As mentioned in the previous post, the SNES games are mostly the same as the ones for Genesis/Megadrive (except the X-Men games, which are different, the additional Japanese Spider-Man game (extra tip: the passwords for the different levels are the family names of Spider-Man’s foes)) and MOST IMPORTANTLY my favourite super-hero game for a while: WAR OF THE GEMS, if only for Thanos’s appearance.
Some of the covers are the same, so I didn’t go crazy looking for all the covers and just included whatever I came across:
More Glenn Fabry drawing super-heroes, which I dig and check the differences between the covers for Captain America in GEN/MD and SNES … Crazy, right?
Favourite SNES game, you ask? Strangely enough, this one:
Not sure if I am going to be doing more consoles, the covers for Playstation games start OK, then turn horribly wrong with computer generated art I don’t even feel like looking at. I might do Gameboy/Color/Advance, but there are so many that it might take a while … We’ll see!
With the 16-bit consoles, we were able to finally recognize the characters on the screen and, even though most of them are mildly entertaining side-scrolling beat-em-alls, actually enjoy playing these games. As you can see on the box designs displayed below, comic artists started being used: that’s Glenn Fabry on Separation Anxiety, possibly Butch Guice on Captain America and that looks like Mike DeCarlo inking the Batman and Superman covers, over Jim Aparo? On the other hand, that led to abortions like that Punisher cover, but to be honest that’s what Punisher specials’ covers looked like.
Not only the product looked more attractive, games themselves were a quantum leap beyond what came before, and, again, the games are not even that good, but the possibility of manipulating these characters at home (there had been some good arcade games already, Captain America and Punisher being actually ports of arcade machines) instantly renewed our faith in humanity … There were good things coming, that much was undeniable!!!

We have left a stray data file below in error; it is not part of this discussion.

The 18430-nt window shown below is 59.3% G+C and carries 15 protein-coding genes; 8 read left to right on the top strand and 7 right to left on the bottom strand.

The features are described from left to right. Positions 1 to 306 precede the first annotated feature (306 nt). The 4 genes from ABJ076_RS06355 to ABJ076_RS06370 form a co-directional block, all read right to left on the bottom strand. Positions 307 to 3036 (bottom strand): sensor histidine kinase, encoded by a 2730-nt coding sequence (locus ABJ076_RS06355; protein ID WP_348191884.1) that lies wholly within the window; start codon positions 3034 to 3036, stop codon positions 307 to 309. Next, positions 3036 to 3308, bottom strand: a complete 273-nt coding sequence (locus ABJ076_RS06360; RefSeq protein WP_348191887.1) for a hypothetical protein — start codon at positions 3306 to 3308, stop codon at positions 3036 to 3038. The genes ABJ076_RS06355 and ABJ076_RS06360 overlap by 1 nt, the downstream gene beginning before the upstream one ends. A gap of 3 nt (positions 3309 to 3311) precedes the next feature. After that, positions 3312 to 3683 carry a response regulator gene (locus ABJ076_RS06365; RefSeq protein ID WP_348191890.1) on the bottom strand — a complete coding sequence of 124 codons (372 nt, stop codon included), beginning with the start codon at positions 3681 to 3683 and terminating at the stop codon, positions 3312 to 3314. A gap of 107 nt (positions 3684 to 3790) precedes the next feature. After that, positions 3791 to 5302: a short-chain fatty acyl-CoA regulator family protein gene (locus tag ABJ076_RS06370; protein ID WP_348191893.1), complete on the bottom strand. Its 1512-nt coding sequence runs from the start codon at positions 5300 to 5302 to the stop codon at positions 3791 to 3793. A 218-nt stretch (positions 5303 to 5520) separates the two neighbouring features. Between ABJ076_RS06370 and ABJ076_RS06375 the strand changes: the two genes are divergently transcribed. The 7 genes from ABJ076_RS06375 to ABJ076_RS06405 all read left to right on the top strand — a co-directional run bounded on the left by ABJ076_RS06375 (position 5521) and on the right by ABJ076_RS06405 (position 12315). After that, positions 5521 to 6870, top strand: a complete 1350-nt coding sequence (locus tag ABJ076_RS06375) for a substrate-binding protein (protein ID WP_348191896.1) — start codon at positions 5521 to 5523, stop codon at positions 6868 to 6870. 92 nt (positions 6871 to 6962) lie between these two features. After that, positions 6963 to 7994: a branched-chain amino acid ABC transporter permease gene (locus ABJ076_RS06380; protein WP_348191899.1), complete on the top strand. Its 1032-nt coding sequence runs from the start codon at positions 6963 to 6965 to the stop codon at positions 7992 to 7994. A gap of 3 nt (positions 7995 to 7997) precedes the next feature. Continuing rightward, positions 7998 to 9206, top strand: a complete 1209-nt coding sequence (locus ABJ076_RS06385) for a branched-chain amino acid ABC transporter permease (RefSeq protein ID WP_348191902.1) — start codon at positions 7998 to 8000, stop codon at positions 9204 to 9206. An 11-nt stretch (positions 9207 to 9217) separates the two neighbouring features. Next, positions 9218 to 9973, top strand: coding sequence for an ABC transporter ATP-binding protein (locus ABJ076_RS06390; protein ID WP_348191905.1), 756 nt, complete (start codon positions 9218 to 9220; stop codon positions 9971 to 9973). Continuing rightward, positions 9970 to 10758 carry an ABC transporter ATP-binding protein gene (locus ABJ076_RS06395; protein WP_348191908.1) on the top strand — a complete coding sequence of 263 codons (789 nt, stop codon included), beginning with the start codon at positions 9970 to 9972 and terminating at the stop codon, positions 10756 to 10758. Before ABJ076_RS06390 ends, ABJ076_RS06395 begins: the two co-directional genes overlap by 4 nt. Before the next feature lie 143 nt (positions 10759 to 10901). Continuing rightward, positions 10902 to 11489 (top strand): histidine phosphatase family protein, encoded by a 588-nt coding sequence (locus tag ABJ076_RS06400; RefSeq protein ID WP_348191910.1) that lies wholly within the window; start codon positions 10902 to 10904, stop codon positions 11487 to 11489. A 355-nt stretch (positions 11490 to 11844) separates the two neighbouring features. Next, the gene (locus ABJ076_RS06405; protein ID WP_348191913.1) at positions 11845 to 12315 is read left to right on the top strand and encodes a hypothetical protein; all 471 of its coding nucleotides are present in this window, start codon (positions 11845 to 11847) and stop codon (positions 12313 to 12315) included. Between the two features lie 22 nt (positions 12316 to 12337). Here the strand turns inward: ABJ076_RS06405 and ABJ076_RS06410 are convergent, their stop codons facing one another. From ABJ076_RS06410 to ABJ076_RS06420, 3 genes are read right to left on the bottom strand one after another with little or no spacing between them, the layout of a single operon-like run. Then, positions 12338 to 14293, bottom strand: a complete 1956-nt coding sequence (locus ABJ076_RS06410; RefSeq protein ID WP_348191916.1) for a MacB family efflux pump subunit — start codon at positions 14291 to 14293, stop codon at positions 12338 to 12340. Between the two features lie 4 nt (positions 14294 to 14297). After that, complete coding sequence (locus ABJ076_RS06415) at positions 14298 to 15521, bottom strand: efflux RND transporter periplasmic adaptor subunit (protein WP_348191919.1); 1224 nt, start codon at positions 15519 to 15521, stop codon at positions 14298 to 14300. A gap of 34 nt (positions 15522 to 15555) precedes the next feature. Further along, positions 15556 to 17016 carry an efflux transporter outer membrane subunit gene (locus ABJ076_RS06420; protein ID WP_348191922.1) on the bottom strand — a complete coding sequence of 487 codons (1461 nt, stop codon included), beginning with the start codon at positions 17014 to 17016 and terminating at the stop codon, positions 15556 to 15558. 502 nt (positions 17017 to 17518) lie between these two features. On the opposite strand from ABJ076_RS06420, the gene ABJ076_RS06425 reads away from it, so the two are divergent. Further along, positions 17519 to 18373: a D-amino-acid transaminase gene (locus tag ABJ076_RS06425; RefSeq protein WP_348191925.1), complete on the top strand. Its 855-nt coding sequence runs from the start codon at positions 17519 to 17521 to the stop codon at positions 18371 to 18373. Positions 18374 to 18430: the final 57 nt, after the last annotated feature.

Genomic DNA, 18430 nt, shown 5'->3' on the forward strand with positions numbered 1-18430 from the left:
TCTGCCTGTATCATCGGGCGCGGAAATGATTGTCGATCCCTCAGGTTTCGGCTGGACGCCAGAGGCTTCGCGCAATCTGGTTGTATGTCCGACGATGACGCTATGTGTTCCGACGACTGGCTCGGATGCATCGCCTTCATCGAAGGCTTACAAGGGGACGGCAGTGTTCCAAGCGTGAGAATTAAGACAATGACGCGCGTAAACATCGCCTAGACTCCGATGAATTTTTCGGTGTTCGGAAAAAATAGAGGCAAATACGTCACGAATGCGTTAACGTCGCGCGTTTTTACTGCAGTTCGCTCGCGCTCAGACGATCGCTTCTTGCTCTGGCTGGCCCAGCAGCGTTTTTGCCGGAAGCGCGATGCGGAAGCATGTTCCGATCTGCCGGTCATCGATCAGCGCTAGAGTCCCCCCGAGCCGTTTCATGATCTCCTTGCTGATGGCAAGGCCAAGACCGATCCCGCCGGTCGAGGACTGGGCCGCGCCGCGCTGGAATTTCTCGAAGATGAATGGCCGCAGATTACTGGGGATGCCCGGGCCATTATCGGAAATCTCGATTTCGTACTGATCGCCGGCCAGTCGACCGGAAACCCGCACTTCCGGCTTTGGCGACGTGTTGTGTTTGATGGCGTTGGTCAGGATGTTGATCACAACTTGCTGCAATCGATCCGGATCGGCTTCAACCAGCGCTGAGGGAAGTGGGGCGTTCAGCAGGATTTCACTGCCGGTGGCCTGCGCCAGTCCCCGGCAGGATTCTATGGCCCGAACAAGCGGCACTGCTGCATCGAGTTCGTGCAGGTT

I would normally include here the cover of my favourite Megadrive game, but they’re right above. The 2 games I played the most were the first X-Men (that music, playing as Wolverine) and Captain America and the Avengers (the list of enemies alone: Klaw, the Living Laser, Whirlwind, The Sentinels, Wizard, the Grim Reaper, the Mandarin, The Juggernaut, Ultron, and Crossbones), and even if I understand that they are not even close the best Megadrive games, they still bring good memories.
Next: the far superior SNES (even though they never had the awesomeness that’s X-Men, the SNES is the first system that featured Thanos in a game and superior versions of half of the games on this list)
Growing up at the dawn of the computer age allowed me to experience the evolution of computers firsthand and, like most people around me, went through my fair share of ridiculous computers. It all begun with the ZX Spectrum 48K, and as Martin reminded me about the Ocean Batman game (and as it’s been a while since I don’t play any of those games in emulators, even though I was obsessed with them for a couple of years), I decided to compile the covers of the games based on super-hero comics:
Bonus feature: MY FAVOURITE ZX SPECTRUM GAME EVER
Next should be the MSX (for which we even purchased a disk drive!!!), but I might as well skip ahead to the consoles … We’ll see!!!
Love these 90’s plastic action figures made in Spain. They give you the possibility to mix up any Disney princess with Dr. Doom (oh wait, he’s a Disney character too I guess … Beauty and the Beast remake with Victor von Doom, please?), smurfs, soccer players or whoever appeared in a movie or cartoon in the last 2 decades. It seems they might be official, too.
Just bought 4 of them for now, but it allows me to submit to you an idea for a team ready to fight Thanos, Chtulhu or anyone else for that matter:
That would be Mazinger Z, the Hulk, 90’s Iron Man and, of course, Silver Surfer:
Later this week, we will take a look at some spectacular unlicensed toys from Honk Kong, where they take Millar’s and Bendis’s idea of putting all the popular characters in the Avengers and push it one step further!!!
Here is another great artist who’s been getting a bit more (very deserved) attention lately, Tradd Moore. If you want to enjoy more of his hyper-kinetic art, try either of the Luther Strode books (the only one in trade at the moment is The Strange Talent of Luther Strode, Vol. 1), the level of detail is insane!
Seems he’s getting more and more cover work from Marvel these days, so I guess sequential art from Marvel cannot be far behind.
Variant cover for Deadpool 4
Deadpool #1 Third eye variant
Legends of the Dark Knight 8 cover
Legends of the Dark Knight page
Marvel vs Campcom pin-up
Cover for Deadpool 12
Young Avengers variant cover
Astonishing X-Men Try-out. Seems like they were looking for someone to cover up for Jason Pearson …